Why I Stopped Creating Art for a Living

From a young age I heard from nearly everyone in my life, “You should be creating art for a living.”, and for a long time, I did. I drew portraits. I created knitting patterns. I made soap. I wrote. I utilized my creative skills in a way that paid the bills. I was unhappy.

People are multifaceted, and if you start doing what you love for a living, it can quickly become all you do. Truth is, I have more interests than I have time to explore them and I’m never bored because I’m always doing something.

When I started creating art for a living. I went through a phase where I felt like I’d finally made it. This was it. This was my time. This was what I was meant for. Every time someone placed an order for a portrait I got a rush. Once the novelty wore off, I felt unfulfilled and as I churned out portrait after portrait, my passion for the pencil started to slip. It wasn’t long before what I used to love doing started to feel like a chore, so I changed gears.

Sisters

“Sisters”; charcoal on paper.

I started doing a few other things to make money from home but I got burnt out doing them as well. At one point I’d turned each of my hobbies into a source of income but I still wasn’t happy.

I started ghost writing articles. I freelanced, and I got a ton of work because I was so fast. I made a lot of money. I made more than I ever had in my life. Over time, I started to hate the work because I was being told what to write and it felt disingenuous.  The work started to feel cheap and I felt like I was lying to people. My creativity seemed to be wasted and I knew that if I was going to write, this was not the kind of writing I wanted to be doing. I wanted to write for me again.

A few years ago I stared at my computer screen and wondered what was wrong with me. I’m creating art for a living and it’s what I’ve always wanted to do. I should be happy. I thought for a long time that maybe I’d never be happy career-wise. Had I ever been happy? Yes! I recalled my first years after high school when I worked in a call center. That sense of purpose and being an adult I had. That feeling of being a part of something. Having a schedule, a set of directions, being forced to practice my social skills, having coworkers and making some of the best friends I ever had, drawing or writing for the sake of it and loving my output, being challenged. Challenge. That was it! I wasn’t being challenged when I was doing these little commission jobs where I was basically just filling in the blanks. I was doing work that I wasn’t passionate about, because my goal was ultimately to please someone else rather than myself.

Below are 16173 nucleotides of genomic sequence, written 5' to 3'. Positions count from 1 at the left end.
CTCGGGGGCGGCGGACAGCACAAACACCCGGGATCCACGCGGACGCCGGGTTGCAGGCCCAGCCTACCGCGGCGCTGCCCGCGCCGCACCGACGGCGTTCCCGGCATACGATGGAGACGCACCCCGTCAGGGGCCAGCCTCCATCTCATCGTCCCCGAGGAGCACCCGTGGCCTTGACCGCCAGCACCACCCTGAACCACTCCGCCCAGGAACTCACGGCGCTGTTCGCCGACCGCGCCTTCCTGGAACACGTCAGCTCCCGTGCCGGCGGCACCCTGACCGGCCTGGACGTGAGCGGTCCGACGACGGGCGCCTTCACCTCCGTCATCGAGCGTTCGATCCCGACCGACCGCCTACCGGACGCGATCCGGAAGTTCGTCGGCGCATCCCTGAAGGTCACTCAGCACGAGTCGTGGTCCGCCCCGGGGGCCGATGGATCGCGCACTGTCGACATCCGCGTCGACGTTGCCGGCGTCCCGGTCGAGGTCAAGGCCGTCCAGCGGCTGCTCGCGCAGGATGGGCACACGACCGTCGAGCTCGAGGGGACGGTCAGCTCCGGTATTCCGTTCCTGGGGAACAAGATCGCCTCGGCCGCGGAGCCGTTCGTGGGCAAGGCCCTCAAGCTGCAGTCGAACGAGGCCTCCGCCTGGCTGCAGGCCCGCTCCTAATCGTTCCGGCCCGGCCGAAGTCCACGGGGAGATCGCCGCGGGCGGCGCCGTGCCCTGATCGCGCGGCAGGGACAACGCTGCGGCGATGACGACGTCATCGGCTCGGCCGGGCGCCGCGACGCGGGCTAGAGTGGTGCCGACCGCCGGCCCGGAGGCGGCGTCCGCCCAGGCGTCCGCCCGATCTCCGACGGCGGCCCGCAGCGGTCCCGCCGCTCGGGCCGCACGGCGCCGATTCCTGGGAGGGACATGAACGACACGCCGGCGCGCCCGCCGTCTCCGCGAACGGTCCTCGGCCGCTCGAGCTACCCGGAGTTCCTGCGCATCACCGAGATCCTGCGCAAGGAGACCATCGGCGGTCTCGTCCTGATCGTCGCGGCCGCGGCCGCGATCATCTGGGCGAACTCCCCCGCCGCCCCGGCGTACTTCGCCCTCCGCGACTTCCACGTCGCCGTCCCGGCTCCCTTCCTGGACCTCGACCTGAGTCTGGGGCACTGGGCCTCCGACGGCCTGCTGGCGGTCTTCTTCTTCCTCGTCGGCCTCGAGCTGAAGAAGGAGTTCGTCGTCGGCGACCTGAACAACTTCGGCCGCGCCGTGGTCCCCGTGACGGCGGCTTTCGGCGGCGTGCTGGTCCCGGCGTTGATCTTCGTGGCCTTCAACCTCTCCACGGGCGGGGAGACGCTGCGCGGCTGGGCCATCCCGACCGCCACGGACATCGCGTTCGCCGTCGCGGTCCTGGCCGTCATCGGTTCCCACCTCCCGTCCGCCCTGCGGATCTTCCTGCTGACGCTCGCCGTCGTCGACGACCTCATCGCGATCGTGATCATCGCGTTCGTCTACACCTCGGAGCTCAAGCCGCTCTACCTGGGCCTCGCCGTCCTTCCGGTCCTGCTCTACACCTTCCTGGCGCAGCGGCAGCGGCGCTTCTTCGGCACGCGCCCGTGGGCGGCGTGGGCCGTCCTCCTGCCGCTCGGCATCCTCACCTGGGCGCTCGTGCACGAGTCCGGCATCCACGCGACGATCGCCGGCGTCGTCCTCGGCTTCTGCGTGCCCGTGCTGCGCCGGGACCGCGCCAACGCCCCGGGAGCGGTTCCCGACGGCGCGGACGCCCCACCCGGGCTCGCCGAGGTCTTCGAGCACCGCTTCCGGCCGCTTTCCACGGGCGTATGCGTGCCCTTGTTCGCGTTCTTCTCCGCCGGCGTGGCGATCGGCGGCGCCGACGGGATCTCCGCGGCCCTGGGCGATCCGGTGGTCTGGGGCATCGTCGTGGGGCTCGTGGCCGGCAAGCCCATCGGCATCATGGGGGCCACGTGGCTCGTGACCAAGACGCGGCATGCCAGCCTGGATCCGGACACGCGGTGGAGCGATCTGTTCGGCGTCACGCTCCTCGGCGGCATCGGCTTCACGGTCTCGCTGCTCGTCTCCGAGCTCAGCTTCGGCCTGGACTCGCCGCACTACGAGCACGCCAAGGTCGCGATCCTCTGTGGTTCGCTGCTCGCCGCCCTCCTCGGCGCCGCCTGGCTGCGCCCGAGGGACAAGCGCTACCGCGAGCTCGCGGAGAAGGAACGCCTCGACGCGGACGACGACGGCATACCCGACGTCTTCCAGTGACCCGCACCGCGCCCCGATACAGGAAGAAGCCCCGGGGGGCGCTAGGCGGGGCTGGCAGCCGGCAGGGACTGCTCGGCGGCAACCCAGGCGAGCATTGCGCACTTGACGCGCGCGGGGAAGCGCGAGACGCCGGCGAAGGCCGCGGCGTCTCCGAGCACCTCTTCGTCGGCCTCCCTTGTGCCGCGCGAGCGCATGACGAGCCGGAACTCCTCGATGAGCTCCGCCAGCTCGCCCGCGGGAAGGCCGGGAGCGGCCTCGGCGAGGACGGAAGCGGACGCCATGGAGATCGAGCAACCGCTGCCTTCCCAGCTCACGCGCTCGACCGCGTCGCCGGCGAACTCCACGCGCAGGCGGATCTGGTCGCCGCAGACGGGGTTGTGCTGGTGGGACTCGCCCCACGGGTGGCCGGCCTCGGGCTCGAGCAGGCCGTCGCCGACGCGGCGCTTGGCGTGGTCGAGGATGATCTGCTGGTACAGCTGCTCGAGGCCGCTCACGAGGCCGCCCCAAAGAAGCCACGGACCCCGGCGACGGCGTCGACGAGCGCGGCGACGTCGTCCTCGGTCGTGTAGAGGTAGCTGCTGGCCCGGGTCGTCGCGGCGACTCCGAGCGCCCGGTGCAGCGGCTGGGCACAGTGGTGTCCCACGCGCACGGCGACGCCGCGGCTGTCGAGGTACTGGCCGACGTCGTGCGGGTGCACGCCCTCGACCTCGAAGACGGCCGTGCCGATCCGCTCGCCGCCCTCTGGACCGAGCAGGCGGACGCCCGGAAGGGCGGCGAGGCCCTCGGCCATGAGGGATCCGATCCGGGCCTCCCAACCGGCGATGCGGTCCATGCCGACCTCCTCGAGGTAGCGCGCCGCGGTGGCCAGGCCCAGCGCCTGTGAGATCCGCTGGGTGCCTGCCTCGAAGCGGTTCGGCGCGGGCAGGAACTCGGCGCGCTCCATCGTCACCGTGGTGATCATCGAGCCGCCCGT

Violent Devotion

“Violent Devotion” watercolour on paper.

As soon as I let go of the idea that I had to be a paid artist to be happy, a world opened before me like a blossoming flower. It took a long time for me to get used to the idea of a life doing something other than art for a living, because for so long, I’d felt like that was what I should be doing.

I still create, but I’m not pressuring myself to turn it into a career. It’s the best thing I could have done for my creativity, because now when I finish something I can actually be proud of it because it is 100% me right there on the page. I don’t even post advertisements on my website because I never again want to get the feeling that I’m being sold and that my work is suffering because of it. If someone wants to consume my work, I want it to be on its own merit and not some glazed over superhighway lined in billboards that will only distract you from my core message – which, basically, is love.

When I look back now to the years I spent creating art for a living, I realized that what was missing was that I was still working for someone else. It cheapened the experience for me and I was finding it harder and harder to find myself in what I was producing. In the grand scheme of things, I was still doing work that was dictated, which took a lot of the wind out of my sails.

Now I work in a Mental Health Clinic, where I still do something that I love, and on the side I still create. I create because I have to. I create for myself before anything else, and that has made all the difference.

Wendy V. Blacke

Artist. Mother. Space Vampire. Horror Buff. Knitter. Makeup Enthusiast. Matriarch. Bookworm. Writer. Lover of oddities and genuine weirdo.

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